UNITED KINGDOM, September 5, 2013 — My grandmother taught me some basic sign language when I was a small child, and I later studied British Sign Language.
Armed with this language skill, I have helped out at various deaf/blind clubs for several years.
I vividly remember my first visit to a club. I was very nervous, as I had just begun my BSL studies,but everyone was so willing to help, teach and include me in all their activities and conversations.
The friends I made there and those I have met since are used to my curiosity and endless questions about their experiences.
The story of Helen Keller, deaf/blind author, lecturer and activist, and her teacher Anne Sullivan’s ability to reach into her world of silence and darkness made a lasting impact on me.
Here is a rare piece of film from 1930, of Helen and Anne explaining the methods Anne used to teach Helen to communicate.
That Helen would go on to earn her Bachelor of Arts degree, to publish twelve books and become a world renowned lecturer and political activist is to both these remarkable women’s credit.
Today I am a massive YouTube fan of Tommy Edison, the blind film critic, who also posts videos answering people’s questions about what it is like to be blind. Here Tommy is discussing color.
Check out some of his other videos, discussing all aspects of his life from the best things about being blind, to his least favorite sounds, how he dreams and can he draw.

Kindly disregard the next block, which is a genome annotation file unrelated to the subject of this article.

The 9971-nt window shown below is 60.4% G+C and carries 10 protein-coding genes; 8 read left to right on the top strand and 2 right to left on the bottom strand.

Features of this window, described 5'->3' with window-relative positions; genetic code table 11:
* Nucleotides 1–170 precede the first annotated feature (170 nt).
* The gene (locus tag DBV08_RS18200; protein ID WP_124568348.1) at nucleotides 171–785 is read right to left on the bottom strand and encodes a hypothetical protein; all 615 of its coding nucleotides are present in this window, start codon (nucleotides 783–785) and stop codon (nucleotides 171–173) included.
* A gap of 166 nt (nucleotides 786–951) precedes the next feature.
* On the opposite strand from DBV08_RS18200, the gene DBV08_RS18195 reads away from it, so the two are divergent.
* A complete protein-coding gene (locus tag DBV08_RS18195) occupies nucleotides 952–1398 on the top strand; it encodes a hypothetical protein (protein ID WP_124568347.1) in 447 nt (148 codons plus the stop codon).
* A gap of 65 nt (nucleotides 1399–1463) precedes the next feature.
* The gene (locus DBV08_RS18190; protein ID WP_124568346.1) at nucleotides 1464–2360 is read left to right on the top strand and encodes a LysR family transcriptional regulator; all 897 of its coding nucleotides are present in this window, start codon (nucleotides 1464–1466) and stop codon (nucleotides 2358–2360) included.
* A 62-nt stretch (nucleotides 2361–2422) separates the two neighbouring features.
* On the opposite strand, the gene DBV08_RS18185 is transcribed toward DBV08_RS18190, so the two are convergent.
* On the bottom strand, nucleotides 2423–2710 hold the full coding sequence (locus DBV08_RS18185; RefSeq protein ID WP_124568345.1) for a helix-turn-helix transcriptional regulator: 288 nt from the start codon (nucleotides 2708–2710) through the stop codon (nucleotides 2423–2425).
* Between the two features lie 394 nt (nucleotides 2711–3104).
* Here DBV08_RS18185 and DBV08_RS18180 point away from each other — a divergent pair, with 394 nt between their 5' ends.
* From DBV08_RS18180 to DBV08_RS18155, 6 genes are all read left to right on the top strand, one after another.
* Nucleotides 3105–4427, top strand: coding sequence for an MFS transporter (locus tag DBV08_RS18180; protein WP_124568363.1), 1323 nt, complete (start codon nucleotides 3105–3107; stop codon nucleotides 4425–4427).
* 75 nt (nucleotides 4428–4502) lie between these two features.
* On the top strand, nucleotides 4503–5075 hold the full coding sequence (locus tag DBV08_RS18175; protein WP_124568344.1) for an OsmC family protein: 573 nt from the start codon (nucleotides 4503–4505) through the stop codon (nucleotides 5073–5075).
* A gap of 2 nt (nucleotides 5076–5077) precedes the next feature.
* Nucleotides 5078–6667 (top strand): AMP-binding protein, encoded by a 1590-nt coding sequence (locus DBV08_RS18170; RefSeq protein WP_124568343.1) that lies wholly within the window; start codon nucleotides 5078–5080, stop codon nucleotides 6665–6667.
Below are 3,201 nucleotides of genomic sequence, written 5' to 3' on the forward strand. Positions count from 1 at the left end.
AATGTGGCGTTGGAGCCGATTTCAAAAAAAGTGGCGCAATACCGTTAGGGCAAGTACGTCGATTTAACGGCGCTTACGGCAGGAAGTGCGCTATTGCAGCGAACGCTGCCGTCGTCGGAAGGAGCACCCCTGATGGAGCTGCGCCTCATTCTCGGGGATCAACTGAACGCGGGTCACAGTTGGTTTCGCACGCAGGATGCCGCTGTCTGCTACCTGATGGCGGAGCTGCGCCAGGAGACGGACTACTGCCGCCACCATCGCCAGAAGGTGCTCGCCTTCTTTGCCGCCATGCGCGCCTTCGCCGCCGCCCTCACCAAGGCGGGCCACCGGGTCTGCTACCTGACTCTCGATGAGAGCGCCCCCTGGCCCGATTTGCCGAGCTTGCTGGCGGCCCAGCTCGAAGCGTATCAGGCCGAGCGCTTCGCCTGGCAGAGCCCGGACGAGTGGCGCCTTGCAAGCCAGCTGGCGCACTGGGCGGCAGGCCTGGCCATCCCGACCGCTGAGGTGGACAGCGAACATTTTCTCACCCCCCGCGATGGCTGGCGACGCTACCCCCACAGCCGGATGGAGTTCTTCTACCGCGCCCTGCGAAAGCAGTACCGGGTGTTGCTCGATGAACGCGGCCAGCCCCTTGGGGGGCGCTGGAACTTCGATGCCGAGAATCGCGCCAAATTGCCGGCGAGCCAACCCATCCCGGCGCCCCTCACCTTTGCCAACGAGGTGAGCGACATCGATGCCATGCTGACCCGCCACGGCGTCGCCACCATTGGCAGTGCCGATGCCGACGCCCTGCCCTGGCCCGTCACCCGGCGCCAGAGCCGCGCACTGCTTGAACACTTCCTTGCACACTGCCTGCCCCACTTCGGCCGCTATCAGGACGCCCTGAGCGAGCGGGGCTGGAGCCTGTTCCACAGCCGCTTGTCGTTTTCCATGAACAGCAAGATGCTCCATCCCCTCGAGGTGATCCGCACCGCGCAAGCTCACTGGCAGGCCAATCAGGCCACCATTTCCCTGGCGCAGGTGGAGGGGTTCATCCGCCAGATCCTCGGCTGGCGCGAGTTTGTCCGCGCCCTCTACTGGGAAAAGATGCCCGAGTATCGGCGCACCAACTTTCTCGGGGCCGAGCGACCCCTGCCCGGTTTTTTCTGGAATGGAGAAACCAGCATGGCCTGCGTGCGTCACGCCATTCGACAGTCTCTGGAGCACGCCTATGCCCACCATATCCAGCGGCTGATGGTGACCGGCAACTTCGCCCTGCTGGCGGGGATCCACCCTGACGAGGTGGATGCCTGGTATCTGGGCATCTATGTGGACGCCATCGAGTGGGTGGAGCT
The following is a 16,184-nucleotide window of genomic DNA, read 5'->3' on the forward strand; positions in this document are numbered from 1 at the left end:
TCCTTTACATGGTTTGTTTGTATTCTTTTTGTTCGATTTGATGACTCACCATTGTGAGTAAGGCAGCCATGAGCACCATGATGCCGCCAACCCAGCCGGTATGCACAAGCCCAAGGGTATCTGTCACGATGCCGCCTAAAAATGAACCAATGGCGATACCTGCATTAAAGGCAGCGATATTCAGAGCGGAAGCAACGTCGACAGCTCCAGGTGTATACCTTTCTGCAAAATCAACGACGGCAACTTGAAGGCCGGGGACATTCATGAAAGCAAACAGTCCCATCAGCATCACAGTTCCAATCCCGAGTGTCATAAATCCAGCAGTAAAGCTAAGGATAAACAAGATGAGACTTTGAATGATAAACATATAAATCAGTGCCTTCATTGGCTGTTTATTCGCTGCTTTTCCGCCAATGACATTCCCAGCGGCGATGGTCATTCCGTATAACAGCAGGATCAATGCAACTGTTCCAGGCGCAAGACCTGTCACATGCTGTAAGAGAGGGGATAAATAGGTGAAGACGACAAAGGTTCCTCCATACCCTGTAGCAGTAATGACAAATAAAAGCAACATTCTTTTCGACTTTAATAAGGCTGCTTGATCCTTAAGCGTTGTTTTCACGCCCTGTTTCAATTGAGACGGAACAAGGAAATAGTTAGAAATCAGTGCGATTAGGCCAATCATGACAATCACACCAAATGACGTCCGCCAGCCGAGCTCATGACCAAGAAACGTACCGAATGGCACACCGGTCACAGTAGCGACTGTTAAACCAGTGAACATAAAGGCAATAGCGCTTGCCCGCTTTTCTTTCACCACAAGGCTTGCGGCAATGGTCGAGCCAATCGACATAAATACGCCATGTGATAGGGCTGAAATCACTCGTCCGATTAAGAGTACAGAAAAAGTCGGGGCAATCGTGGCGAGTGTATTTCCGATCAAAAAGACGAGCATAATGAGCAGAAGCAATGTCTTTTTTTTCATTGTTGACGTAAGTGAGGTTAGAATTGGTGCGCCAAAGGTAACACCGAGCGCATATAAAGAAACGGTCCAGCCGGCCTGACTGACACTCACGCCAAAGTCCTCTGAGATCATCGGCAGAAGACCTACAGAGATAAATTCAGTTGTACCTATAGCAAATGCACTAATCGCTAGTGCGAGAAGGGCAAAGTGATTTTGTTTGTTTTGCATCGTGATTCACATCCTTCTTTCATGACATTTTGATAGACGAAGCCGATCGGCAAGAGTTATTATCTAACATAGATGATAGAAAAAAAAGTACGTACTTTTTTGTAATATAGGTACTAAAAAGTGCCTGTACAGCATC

My first BSL tutor would recite and sign poetry, literature being his great passion. Lee is a student at the university of Bristol, studying to become a BSL interpreter. His YouTube channel, LeesBSLSongs, includes videos, usually filmed in his bedroom, of him signing popular songs.
I love his energy and the way he manages to convey the feeling behind each song. Here he is signing Megan McCormick’s Bullseye.
Optical illusions are great examples of the ways our brains try to make sense of the stimuli it receives and how this can play tricks with us.
We are hard-wired to look for patterns, faces in particular, even perceiving them where none exist. Seeing is not always believing. Here is Richard Wiseman of Quirkology with 10 of the best optical illusions.
We found out when he was very young that my son is colorblind. It has made little difference to him. I only remember one time we were watching clay court tennis on TV and he thought it was being played on grass.
I have always wondered what it must be like to see the world through his eyes.
Have you ever wondered if, even among those of us with what we call normal vision, we are all seeing things the same way? You may see that a tomato is the same color as a stop light or Santa’s suit, but someone else may be seeing all those things we all call red as being green.
It seems that our neurons do not have a default setting in the way they respond to color instead, we each develop our own private perception of color. Michael Stevens at Vsauce has a great video about color perception called Is Your Red The Same as My Red?
Here is a short, ten minute documentary from the MAPS Film School that explores synesthesia,a neurological cross-sensory condition where sounds, numbers, letters or words are involuntarily experienced as colours, sounds, tastes or feelings.
What I find interesting is that although there are many forms of synesthesia, there are also some commonalities: lighter colors go with higher sounds and there are significant preferences for the colors of letters.
The French composer Olivier Messiaen had synesthesia, seeing colors when he heard or imagined music. He often added color notation to his scores. He described visualising one chord as “blueviolet rocks, speckled with little grey cubes, cobalt blue, deep Prussian blue, highlighted by a bit of violet-purple, gold, red, ruby, and stars of mauve, black and white. Blue-violet is dominant”.
Here is Messiaen’s Couleurs de la Cite Celeste.
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